The decision to list energy efficiency specialist eEnergy last month on junior market AIM reflects the belief of the group’s chief executive Harvey Sinclair that the time is right.
The entrepreneur says a tipping point has been reached when it comes to demand for sustainable energy from both corporates and public entities alike, and specifically the Energy-as-a-Service model (EaaS) model.
This entails taking the ‘as-a-service-model’ that has been successfully applied in areas such as technology to banking, and therefore taking away the investment concerns in shifting to a more sustainable approach, something that worries many finance leaders.
“Any building owner or tenant tends to see there being a big barrier to entry in getting energy efficiency projects off the ground. What EaaS does is transfer the risk of the project away from the client, whether that’s taking away the upfront financial risk, or the perceived technology specification risk or the delivery risk. It allows an organisation to move to an energy reduction strategy without deploying capital,” he says.
“Businesses are very used to buying technology or services via a subscription model without paying upfront for the technology itself. In the same way that solar as an industry expanded as a result of the simple hire purchase agreement which provided power to the customer via a simple pay as you go model, the energy efficiency is firmly in that adoption phase, albeit at a very early stage,” he adds.
The model works through customers paying monthly from savings that are unlocked. “A surplus of cash savings is created at the end of every first month, so that for the life of the contract the contractor releases surplus cash to the organisation, in addition to giving the carbon reduction that’s set out at the beginning of the contract,” says Sinclair, who has been involved in various ventures associated with LED technology including ELight.
That business, set up in 2013, launched the model for reducing energy costs for schools and businesses that morphed into eEnergy in December, prior to flotation. Sinclair says so far nearly 1,000 projects have been completed in five years, growing at 15-20 projects a month, and he adds that the group expects to deliver £10m of sales this year.
Having raised capital through eEnergy’s listing, the company’s approach is to grow rapidly by acquiring other EaaS providers, with an ambition of securing 2,000 customers within the next three years in the core lighting-as-a-service (LaaS) market. “We want to be dominant in the LaaS space before moving into the energy management space, which includes energy consultancy, procurement and monitoring,” says Sinclair.
“We want to switch companies to green energy, manage their energy supply, using technology. The third string is to move them into the renewable generation, so solar and battery storage, with EV charging plugged on,so the customer can come off the grid partially, and get some supply independence and go further into the green sustainability cycle,” he adds.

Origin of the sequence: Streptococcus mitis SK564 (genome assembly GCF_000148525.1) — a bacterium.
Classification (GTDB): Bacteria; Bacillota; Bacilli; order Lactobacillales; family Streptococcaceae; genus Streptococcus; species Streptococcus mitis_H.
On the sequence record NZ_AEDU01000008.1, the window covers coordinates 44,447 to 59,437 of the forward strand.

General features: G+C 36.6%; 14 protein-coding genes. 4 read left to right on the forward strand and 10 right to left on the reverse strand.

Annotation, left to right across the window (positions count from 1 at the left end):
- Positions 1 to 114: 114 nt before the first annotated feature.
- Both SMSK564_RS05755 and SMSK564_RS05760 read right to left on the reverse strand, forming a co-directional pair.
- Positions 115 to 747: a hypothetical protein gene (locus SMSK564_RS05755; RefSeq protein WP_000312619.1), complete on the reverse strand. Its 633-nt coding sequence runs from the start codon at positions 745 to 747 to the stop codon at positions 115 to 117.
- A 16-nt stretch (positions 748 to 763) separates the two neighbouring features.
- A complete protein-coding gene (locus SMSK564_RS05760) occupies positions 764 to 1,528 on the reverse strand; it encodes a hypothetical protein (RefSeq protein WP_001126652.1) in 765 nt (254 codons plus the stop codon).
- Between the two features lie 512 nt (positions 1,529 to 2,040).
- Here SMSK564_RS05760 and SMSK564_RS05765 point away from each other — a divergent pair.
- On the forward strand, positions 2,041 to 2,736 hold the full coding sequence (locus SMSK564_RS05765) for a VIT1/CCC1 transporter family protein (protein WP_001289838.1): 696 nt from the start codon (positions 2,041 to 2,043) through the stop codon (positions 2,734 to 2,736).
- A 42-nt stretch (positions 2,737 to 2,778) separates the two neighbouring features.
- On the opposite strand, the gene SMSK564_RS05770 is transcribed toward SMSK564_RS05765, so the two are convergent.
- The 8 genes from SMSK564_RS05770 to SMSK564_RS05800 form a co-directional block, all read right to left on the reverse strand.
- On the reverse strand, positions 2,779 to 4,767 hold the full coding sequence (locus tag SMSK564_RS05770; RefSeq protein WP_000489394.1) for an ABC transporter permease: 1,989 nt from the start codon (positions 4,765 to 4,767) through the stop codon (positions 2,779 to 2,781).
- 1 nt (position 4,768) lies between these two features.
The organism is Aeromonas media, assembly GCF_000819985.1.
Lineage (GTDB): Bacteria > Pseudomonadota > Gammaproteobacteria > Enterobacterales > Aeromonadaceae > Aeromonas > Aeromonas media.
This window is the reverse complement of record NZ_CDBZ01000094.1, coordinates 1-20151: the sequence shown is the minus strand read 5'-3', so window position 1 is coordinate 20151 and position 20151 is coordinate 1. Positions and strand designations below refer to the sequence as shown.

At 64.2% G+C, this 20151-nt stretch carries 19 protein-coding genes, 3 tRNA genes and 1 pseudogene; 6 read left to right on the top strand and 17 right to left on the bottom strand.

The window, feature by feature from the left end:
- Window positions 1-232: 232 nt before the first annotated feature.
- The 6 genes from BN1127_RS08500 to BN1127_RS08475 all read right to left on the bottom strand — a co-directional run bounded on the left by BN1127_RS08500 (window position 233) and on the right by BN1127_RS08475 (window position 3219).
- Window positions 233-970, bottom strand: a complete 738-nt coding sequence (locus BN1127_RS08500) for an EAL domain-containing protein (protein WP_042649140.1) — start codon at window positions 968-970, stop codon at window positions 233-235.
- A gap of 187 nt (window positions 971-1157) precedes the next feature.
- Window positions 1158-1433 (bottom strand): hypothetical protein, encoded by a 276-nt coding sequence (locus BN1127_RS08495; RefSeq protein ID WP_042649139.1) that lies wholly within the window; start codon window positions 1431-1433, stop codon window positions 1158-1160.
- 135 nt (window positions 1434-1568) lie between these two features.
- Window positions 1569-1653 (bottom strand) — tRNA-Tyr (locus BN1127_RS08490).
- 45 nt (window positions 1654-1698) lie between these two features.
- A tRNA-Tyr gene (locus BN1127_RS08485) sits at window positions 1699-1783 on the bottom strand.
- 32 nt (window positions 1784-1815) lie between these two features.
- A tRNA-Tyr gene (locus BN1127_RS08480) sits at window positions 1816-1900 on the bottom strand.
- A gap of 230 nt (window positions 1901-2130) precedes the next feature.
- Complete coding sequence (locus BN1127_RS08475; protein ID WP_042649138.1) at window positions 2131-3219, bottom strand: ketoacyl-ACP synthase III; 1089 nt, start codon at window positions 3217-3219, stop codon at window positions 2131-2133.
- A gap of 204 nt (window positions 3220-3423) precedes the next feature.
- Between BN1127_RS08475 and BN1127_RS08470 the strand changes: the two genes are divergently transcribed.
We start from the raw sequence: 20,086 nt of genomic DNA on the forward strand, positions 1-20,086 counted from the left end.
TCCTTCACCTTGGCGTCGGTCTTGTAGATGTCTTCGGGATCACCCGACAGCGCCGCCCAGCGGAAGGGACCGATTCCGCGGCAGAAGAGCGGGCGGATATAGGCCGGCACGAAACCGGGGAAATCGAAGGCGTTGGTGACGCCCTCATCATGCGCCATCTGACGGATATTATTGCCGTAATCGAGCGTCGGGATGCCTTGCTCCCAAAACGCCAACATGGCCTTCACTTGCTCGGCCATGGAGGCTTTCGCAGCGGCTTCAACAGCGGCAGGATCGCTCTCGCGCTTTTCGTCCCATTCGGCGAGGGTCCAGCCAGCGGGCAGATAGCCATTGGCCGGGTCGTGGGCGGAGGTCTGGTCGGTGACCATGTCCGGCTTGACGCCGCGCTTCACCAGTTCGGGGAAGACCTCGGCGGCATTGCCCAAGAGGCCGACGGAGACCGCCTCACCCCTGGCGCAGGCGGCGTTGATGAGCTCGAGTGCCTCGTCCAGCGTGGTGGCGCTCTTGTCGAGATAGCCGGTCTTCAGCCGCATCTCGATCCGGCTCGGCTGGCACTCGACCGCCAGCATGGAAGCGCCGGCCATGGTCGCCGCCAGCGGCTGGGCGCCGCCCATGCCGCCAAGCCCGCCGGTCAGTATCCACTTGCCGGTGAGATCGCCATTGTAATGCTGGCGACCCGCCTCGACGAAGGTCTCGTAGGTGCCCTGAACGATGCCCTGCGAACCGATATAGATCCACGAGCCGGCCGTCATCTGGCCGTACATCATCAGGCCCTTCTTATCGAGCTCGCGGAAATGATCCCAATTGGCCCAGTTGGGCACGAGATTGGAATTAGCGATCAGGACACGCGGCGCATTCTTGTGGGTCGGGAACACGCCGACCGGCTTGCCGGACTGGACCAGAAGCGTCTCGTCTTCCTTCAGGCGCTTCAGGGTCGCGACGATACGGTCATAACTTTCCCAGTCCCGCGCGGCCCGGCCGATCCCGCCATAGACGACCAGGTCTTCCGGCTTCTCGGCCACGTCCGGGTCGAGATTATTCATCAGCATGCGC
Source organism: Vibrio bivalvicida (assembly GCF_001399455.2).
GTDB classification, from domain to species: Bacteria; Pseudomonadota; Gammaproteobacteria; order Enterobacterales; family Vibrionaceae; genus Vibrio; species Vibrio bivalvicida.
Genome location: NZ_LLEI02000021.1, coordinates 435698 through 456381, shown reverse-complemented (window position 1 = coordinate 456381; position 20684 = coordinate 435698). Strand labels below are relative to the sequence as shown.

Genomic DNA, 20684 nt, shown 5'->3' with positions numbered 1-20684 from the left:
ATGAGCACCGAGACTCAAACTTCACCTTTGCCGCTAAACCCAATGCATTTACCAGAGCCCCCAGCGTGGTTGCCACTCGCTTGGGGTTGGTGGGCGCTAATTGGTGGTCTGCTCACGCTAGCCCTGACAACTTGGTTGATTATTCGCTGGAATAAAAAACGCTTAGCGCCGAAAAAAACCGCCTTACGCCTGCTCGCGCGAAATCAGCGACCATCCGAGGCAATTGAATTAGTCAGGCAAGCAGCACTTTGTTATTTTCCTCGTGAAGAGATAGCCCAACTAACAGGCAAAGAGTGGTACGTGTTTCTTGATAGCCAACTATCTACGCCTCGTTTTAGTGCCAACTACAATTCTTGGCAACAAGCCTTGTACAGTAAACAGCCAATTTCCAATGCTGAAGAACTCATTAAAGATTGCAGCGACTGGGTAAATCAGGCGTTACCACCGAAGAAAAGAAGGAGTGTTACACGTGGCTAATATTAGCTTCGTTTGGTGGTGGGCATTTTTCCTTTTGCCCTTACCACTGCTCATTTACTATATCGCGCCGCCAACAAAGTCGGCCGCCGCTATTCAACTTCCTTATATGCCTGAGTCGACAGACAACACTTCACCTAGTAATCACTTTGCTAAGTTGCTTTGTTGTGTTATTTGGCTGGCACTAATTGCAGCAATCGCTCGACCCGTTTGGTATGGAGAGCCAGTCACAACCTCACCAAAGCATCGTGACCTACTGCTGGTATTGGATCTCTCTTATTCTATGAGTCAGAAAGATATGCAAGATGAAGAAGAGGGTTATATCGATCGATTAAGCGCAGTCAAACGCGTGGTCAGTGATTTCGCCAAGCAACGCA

Sinclair believes the time has come for companies to instinctly push to become more sustainable. “We have to assume that legislation will get tighter, forcing companies to take energy efficiency more seriously. We think increasing regulation and increasing sustainability targets and fines will accelerate the move to energy saving solutions.
“The business model we’ve got is about six years old, but we’re early in the adoption curve and I think it’s a case of getting scale fast enough and making sure we open up channels of communication with finance directors that are not taking energy efficiency seriously enough.
“We believe energy efficiency should be profitable for businesses. This is not a case of nice to do, or something companies should be doing for sustainability goals. Energy efficiency can release profitability in companies, and as a by-product can release carbon from the environment, which is a sustainable objective most companies should have,” he says.
But Sinclair recognises that timing, especially when entering a market, is often the difference between success or failure. “Making sure you get your timing right in the market is the lesson we’ve learned. We probably entered the market in EaaSs two to three years too early, and its only really now in the last 24 months that we’ve seen the tipping point,” he says.
That tipping point Sinclair attributes to decreasing energy costs, improved technology around LED lighting and a growing sustainability-conscious environment. “There is the challenge of any new business model being at the tipping point where it becomes the norm, but I challenge any IT directors or FDs to propose that a business should invest in their own servers. In that case, what seemed like an overnight transition took a long time,” he adds.
Some finance directors are wary of an approach that may appear to be a form of leasing or are simply not ready for change, says Sinclair. He says there is often scepticism around the scale of savings to be made, if it will be cashflow positive and if it can be delivered cheaper internally.
Sinclair insists that’s not the case. “They may be locked into the high running costs of their existing lighting solution. But to change to LED lighting they either need to invest their own capital which is usually not available or usually in demand for another project, and therefore it is usually not a priority to invest in energy,” he says.
“Our point to finance directors is that as you’re already paying for this, doing nothing shouldn’t be an option. You should be morally and socially obliged to consider all forms of energy reduction strategy because that is now a mandated responsibility for business owners,” he says.